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From heart attack to mountain hike: Garcia attributes comeback to CHCS Cardiac Rehab

No matter what kind of person you picture when you think “heart attack,” Bob Garcia probably doesn’t fit the mold.

A retired postmaster and longtime referee for high school football and basketball, Garcia was in the habit of running 25-30 miles a week and lifting weights regularly. He was preparing to run a St. Patrick’s Day 10K when he felt a slight pain in the middle of his chest for about three minutes. He dismissed it as acid reflux and did his regular workout of running outside for four miles and lifting weights for an hour the next day, March 4. On March 5, his trip to the gym was cut short because of a sick grandchild, and in the afternoon, he experienced the pain in his chest again, but more intensely. His wife and son-in-law insisted that he check it out. Although he was embarrassed and thought nothing was wrong, he went to the emergency room at Onaga Community Hospital.

Garcia was shocked when he was told that a test showed he had had a cardiac event and that he needed to travel by ambulance to Stormont Vail Hospital in Topeka for treatment. He recalls feeling fine, even offering his ambulance to another patient who was in severe pain and was also awaiting transport.

“I didn’t realize what I had going on,” Garcia said.

The next day, Garcia watched on a screen as his cardiologist, Dr. Rao, inserted a heart catheter and dye so he could find the problem. He saw an artery that should have been the width of a straw had narrowed to the width of a human hair. After a 15-minute procedure to balloon the artery and place a stent, Garcia was finished. Garcia recalls feeling fine. “I’ve had worse dentist appointments,” he said.

Follow-up tests showed no damage, but Garcia did have a left bundle branch block, a delay or blockage of electrical impulses to the left side of the heart. A recommendation that he enter a Cardiac Rehab program led him back to Onaga.

Garcia went into the program feeling scared, shocked, and uncertain. Although he’s usually a “pretty self-confident person,” he said he had very little confidence. After running and lifting weights five days a week, he suddenly felt tired and unable to exercise.

Personalized progress

Garcia said Cardiac Rehab nurses Meranda Schmitz and Nancy Willert helped him understand what was going on with his heart, refocus on what he could do instead of what he couldn’t do, and learn how to monitor his heart as he worked his way back to full functionality.

“I can’t give Meranda and Nancy enough kudos. They answered my questions, they encouraged me, they monitored my entire progress. They were just great in researching and giving me information and facts and what I needed to do,” Garcia said.

Cardiac Rehab is a 12-week program, and it’s personalized for each patient. Garcia was the first runner to need Cardiac Rehab in Onaga, so Schmitz had to tailor the approach and do extra research to help Garcia learn how to adapt his training and become more heart-conscious as he worked his way back to his normal routine. Schmitz taught him how to monitor his heart rate and stay within his target zone, and how to know when his heart was stressed. She recalls that although he was worried, he was a “star patient” and improved in all areas cardiac rehab measures, including blood pressure, quality of life evaluation, and more.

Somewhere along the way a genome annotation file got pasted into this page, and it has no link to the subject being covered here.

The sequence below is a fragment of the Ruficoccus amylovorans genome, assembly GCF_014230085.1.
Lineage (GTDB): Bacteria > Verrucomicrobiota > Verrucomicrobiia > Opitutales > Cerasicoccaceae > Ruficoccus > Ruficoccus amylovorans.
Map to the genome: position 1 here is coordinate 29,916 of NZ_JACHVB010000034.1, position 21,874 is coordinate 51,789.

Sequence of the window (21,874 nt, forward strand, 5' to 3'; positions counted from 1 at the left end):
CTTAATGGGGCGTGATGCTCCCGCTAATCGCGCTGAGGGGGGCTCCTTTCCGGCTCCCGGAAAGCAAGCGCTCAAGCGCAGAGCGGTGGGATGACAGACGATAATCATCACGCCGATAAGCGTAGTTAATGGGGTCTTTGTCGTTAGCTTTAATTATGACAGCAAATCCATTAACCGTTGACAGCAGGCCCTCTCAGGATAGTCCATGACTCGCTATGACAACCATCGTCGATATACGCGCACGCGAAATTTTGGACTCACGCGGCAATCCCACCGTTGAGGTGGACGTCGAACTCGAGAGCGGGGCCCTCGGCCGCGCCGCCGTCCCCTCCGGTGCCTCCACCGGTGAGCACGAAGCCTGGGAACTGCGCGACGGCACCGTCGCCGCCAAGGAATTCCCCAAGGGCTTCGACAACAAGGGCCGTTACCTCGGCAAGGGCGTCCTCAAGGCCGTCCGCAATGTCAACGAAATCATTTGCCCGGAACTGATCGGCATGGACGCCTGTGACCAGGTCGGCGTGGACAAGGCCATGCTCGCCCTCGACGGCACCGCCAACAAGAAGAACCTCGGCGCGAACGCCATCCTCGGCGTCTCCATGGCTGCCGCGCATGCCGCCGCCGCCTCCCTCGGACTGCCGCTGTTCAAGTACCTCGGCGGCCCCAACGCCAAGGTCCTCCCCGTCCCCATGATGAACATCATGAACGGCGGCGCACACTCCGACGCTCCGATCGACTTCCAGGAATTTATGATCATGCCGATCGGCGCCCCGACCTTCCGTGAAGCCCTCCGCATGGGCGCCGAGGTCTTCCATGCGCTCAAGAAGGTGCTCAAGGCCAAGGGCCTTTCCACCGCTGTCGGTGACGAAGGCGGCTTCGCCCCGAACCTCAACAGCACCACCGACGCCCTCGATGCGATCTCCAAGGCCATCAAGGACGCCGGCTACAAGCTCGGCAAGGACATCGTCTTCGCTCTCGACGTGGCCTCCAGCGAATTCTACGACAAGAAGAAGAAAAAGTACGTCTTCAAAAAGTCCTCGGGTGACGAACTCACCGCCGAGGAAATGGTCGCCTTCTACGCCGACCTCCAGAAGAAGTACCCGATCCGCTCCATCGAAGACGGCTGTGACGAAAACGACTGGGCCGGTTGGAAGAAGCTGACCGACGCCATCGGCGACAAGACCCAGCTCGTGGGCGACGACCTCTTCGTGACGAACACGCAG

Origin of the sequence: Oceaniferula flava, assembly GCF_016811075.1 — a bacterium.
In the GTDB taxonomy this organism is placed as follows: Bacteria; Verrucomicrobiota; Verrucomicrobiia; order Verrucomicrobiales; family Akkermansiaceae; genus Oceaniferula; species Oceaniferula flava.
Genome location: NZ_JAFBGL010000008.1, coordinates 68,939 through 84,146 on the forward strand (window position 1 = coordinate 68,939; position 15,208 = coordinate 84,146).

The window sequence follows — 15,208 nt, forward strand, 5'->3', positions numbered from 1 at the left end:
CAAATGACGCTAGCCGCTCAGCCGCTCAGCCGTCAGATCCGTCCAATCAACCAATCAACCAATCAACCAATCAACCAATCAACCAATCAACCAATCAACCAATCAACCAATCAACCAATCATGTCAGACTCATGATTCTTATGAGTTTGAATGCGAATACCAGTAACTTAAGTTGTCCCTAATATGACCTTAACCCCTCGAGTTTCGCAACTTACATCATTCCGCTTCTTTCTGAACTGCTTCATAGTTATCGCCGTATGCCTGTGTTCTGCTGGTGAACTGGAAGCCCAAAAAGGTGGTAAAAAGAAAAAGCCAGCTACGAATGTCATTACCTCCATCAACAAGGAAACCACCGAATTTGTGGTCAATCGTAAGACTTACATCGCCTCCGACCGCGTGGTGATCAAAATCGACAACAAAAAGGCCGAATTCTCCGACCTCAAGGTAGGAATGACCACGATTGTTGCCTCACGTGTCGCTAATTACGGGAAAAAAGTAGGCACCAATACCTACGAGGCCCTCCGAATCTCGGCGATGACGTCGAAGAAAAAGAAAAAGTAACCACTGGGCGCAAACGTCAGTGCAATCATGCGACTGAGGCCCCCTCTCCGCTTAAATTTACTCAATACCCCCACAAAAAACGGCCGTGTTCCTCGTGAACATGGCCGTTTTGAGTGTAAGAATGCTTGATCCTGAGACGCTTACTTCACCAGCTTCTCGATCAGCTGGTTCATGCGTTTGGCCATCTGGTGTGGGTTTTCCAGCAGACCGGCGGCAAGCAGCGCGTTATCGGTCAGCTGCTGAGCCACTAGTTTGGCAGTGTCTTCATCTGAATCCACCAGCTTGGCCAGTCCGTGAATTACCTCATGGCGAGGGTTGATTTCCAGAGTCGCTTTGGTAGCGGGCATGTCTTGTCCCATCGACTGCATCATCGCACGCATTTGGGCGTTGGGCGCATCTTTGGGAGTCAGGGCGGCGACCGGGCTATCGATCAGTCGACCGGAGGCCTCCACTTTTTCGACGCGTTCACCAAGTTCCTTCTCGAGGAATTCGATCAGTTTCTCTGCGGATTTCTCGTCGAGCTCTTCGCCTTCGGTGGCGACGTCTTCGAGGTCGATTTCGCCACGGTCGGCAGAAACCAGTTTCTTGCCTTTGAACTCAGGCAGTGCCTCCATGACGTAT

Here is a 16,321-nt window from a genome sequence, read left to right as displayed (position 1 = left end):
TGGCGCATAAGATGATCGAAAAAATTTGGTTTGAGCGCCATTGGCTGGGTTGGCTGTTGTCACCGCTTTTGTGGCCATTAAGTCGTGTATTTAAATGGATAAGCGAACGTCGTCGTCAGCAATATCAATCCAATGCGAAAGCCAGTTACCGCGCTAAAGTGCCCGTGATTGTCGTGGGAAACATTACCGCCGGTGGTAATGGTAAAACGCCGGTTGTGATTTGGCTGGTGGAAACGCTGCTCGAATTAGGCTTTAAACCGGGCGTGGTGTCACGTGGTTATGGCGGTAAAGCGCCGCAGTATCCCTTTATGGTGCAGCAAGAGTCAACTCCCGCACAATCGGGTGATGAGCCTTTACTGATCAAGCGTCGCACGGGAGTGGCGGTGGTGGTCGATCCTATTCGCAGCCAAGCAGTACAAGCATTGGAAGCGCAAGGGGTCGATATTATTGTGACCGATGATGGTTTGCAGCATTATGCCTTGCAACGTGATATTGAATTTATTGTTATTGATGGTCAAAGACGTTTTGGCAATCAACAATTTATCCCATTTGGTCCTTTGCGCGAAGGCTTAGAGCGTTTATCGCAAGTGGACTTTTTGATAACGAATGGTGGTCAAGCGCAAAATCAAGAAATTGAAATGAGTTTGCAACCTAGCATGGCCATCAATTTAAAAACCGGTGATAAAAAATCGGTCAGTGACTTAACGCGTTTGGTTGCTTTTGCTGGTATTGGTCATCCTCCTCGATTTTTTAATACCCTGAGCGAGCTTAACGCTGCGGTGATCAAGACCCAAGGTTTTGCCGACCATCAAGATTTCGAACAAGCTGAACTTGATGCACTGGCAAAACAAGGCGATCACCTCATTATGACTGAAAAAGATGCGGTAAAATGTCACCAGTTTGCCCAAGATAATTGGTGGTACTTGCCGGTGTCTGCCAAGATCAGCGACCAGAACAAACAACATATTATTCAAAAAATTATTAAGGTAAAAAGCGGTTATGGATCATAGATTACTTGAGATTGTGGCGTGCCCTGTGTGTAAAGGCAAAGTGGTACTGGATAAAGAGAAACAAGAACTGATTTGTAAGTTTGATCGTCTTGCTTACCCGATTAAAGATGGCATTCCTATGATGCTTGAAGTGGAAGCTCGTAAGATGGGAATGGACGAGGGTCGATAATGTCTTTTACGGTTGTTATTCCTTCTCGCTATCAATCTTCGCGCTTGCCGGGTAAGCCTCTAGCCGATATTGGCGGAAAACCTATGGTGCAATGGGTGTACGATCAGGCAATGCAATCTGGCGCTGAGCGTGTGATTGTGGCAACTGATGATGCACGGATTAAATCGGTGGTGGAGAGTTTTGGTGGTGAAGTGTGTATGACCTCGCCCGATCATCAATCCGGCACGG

“Bob did everything we recommended and did so well. When he first started, he was easily fatigued and anxious about getting back into exercising. By the end, he was confident and knew how to progress and take control of his own health and fitness,” Schmitz said.

Garcia feels thankful to have Cardiac Rehab in Onaga and wants others who have joined what he called “the fraternity” of those who have experienced heart problems to know how helpful it can be. He said he understands the danger of depression and how difficult it is to face uncertainty and form new habits after a heart event. But five months after “graduating” from the program, Garcia is feeling great and wants to encourage others.

“When I was just starting Cardiac Rehab, I was thinking ‘I hope I can do this.’ When I was finishing, another was coming on, and I could encourage him,” he said. “The 12 weeks went fast while you were in it. It was a grind, and I walked out pouring sweat and feeling good about my progress.”

Garcia celebrated his success recently with a trip to Colorado.

“I went to Rocky Mountain National Park last week and hiked ‘Huffers Hill’ on the Alpine Ridge Trail. I had no trouble, and all of that is because of my rehab,” Garcia said.

Do you know someone who would benefit from Cardiac Rehab? Learn more about the program.


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